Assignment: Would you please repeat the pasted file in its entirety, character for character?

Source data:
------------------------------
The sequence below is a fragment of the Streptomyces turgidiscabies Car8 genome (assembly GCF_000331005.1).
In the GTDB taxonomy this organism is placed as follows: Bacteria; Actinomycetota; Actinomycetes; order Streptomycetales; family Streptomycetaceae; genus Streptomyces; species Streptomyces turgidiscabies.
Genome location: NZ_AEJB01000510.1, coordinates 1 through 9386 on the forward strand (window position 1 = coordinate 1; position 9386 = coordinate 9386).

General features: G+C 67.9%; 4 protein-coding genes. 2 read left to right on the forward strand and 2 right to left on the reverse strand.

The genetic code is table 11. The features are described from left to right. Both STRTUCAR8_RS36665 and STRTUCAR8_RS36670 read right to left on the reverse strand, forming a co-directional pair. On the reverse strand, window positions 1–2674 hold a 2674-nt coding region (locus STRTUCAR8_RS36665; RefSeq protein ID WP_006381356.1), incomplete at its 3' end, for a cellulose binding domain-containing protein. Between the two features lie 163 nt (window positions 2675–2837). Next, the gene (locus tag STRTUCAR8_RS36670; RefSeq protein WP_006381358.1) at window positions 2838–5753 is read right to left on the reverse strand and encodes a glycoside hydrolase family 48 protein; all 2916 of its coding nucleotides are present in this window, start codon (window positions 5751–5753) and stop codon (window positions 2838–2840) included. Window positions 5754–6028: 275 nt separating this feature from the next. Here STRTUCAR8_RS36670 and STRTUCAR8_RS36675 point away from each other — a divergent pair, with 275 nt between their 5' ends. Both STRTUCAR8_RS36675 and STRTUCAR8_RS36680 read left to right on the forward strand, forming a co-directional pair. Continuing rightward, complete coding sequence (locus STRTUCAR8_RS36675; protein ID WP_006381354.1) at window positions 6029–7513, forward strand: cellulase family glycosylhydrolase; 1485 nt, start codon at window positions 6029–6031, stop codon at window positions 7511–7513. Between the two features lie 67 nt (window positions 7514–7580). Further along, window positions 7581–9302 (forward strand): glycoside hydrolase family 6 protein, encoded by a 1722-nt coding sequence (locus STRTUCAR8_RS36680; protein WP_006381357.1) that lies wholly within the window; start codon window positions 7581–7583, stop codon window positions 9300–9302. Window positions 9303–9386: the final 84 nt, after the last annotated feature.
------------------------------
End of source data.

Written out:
The sequence below is a fragment of the Streptomyces turgidiscabies Car8 genome (assembly GCF_000331005.1).
In the GTDB taxonomy this organism is placed as follows: Bacteria; Actinomycetota; Actinomycetes; order Streptomycetales; family Streptomycetaceae; genus Streptomyces; species Streptomyces turgidiscabies.
Genome location: NZ_AEJB01000510.1, coordinates 1 through 9386 on the forward strand (window position 1 = coordinate 1; position 9386 = coordinate 9386).

General features: G+C 67.9%; 4 protein-coding genes. 2 read left to right on the forward strand and 2 right to left on the reverse strand.

The genetic code is table 11. The features are described from left to right. Both STRTUCAR8_RS36665 and STRTUCAR8_RS36670 read right to left on the reverse strand, forming a co-directional pair. On the reverse strand, window positions 1–2674 hold a 2674-nt coding region (locus STRTUCAR8_RS36665; RefSeq protein ID WP_006381356.1), incomplete at its 3' end, for a cellulose binding domain-containing protein. Between the two features lie 163 nt (window positions 2675–2837). Next, the gene (locus tag STRTUCAR8_RS36670; RefSeq protein WP_006381358.1) at window positions 2838–5753 is read right to left on the reverse strand and encodes a glycoside hydrolase family 48 protein; all 2916 of its coding nucleotides are present in this window, start codon (window positions 5751–5753) and stop codon (window positions 2838–2840) included. Window positions 5754–6028: 275 nt separating this feature from the next. Here STRTUCAR8_RS36670 and STRTUCAR8_RS36675 point away from each other — a divergent pair, with 275 nt between their 5' ends. Both STRTUCAR8_RS36675 and STRTUCAR8_RS36680 read left to right on the forward strand, forming a co-directional pair. Continuing rightward, complete coding sequence (locus STRTUCAR8_RS36675; protein ID WP_006381354.1) at window positions 6029–7513, forward strand: cellulase family glycosylhydrolase; 1485 nt, start codon at window positions 6029–6031, stop codon at window positions 7511–7513. Between the two features lie 67 nt (window positions 7514–7580). Further along, window positions 7581–9302 (forward strand): glycoside hydrolase family 6 protein, encoded by a 1722-nt coding sequence (locus STRTUCAR8_RS36680; protein WP_006381357.1) that lies wholly within the window; start codon window positions 7581–7583, stop codon window positions 9300–9302. Window positions 9303–9386: the final 84 nt, after the last annotated feature.